In the months that followed, I used the bridge numerous times and shuddered in recalling that treacherous passage. But it was not for nothin’, that journey. Odds are pretty good that I’ve seen just about the worst that bridge has to bring. There is great comfort in that, as I’ve a lot of miles ahead of me yet. So I’ll chalk this one up to foolhardiness on my part and faithfulness on God’s part. And I remain thankful, so very thankful, that He sees me when I travel (Psalm 139:3).

But on this mid-May morning, temps were a comforting thirty degrees above freezing when the sunrise beckoned from the bridge. I laughed when I snapped that pic. First at myself — who photographs while driving alone across a bridge? Not a scaredy-cat! Then I laughed at the bridge — I’m back. Take that! And I laughed again, with joy for a day still brand-new and unblemished. And for faith, affirmed on the wings of the morning.

O Lord, you have examined my heart
and know everything about me.
You know when I sit down or stand up.
You know my thoughts even when I’m far away.
You see me when I travel
and when I rest at home.
You know everything I do.
… You go before me and follow me.
You place your hand of blessing on my head
I can never escape from your Spirit!
… I can never get away from your presence!
… If I ride the wings of the morning,
if I dwell by the farthest oceans,
even there your hand will guide me,
and your strength will support me.
… To you the night shines as bright as day.
Darkness and light are the same to you.
(Psalm 139)

~René Morley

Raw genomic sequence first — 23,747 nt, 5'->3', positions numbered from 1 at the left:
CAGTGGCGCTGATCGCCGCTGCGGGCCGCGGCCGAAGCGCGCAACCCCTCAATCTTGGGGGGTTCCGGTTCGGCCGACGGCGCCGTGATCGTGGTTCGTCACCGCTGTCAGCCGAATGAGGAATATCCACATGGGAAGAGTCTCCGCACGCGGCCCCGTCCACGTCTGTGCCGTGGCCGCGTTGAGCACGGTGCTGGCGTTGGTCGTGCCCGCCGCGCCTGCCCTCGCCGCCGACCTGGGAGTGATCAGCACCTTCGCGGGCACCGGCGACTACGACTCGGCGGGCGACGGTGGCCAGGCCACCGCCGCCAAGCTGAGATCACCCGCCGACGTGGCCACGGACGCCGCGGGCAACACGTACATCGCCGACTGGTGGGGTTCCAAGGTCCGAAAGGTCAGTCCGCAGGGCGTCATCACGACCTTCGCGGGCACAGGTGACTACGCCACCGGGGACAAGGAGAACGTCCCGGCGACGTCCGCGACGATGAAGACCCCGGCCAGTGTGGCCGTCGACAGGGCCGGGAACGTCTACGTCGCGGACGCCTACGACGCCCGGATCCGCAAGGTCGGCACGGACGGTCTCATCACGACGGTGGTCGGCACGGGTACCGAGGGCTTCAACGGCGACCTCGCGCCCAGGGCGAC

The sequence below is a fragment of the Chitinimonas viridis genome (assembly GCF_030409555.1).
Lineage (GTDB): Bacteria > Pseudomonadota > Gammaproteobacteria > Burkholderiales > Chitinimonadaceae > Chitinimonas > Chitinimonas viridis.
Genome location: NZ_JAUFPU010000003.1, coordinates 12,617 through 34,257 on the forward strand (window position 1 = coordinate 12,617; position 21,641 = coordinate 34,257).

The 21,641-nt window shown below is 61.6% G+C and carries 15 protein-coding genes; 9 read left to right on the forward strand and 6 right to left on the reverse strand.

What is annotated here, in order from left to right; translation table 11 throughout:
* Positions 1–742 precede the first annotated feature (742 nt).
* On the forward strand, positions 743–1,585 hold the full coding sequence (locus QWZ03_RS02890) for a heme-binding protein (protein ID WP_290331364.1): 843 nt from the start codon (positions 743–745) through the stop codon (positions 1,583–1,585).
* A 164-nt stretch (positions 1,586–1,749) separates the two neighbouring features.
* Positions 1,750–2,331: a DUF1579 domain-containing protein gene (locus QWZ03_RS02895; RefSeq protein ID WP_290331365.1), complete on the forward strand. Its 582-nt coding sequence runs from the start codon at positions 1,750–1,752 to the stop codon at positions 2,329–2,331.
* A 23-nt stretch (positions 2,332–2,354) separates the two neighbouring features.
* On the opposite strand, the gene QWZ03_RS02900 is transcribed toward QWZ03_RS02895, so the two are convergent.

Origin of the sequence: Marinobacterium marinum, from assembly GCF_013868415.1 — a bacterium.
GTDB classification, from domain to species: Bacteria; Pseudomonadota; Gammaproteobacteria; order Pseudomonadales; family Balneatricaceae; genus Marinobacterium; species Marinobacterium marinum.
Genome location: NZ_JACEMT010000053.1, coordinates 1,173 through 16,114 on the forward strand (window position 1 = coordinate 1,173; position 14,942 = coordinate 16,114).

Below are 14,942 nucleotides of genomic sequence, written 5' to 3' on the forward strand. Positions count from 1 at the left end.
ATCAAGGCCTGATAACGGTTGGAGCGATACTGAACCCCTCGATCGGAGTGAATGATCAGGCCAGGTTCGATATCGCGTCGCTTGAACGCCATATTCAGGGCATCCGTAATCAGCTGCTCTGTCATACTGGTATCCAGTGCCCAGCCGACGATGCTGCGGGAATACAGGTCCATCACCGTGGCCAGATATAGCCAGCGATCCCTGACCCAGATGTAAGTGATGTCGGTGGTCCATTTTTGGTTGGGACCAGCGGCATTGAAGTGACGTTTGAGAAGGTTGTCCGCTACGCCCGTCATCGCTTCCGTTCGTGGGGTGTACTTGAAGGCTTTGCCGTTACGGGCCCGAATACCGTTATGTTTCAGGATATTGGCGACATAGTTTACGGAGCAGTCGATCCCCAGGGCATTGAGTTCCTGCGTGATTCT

Indianapolis tomorrow. I haven’t been there since, well, the time I left my passport behind. As a U.S. citizen flying to the U.S. via Canada, that made for an interesting trip.

I picked up two colleagues very early the morning we left town. One mentioned, rather casually, that he was often scrutinized by customs and immigration. Apparently, he had “the look.” The other was only slightly less suspicious — the absent minded professor, gadgetry dangling from every pocket. And indeed, passing through No Man’s Land at 4:00 am, I was told to park the car and we were told to step inside. This was a first for me; normally I sail through the checkpoint. Our documents were examined; information entered and retrieved. Thirty minutes later we were inexplicably released to continue on our way.

I’d boarded the airplane in Canada by providing my driver’s license, no problem. But when I tried to board for the return flight in Indianapolis several days later, I was denied. And I was flabbergasted. Post-9/11 regulations were still novel. I had no idea how to respond.

Thankfully, one of my colleagues stepped into the fray. He respectfully raised the issue to supervisory level, reminding the airline representative that the company had allowed me to board in Canada — with this documentation. My problem was their problem, he persuaded. Eventually, they agreed to allow me to board, but only if I signed off. Whatever Canadian customs and immigration might impose upon landing was beyond their control and solely my problem, they insisted. The options (perhaps a fine or jail) were a bit unsettling but the alternative (renting a car and driving home) seemed worse!

Fortunately, we also had a layover in Chicago and we all began working our connections. By the time we touched down at our final destination, we had a plan. A copy of my passport had been FAXed by my employer to the airport and to the border station at the bridge. One colleague proceeded me in line at customs at the airport. He provided some advance credibility for my own spiel about this conference. Although the customs agent was very unhappy and sternly reprimanded me when I processed through, I remained apologetic and contrite, per instructions. But my other colleague was behind me in line, just in case it got out of hand.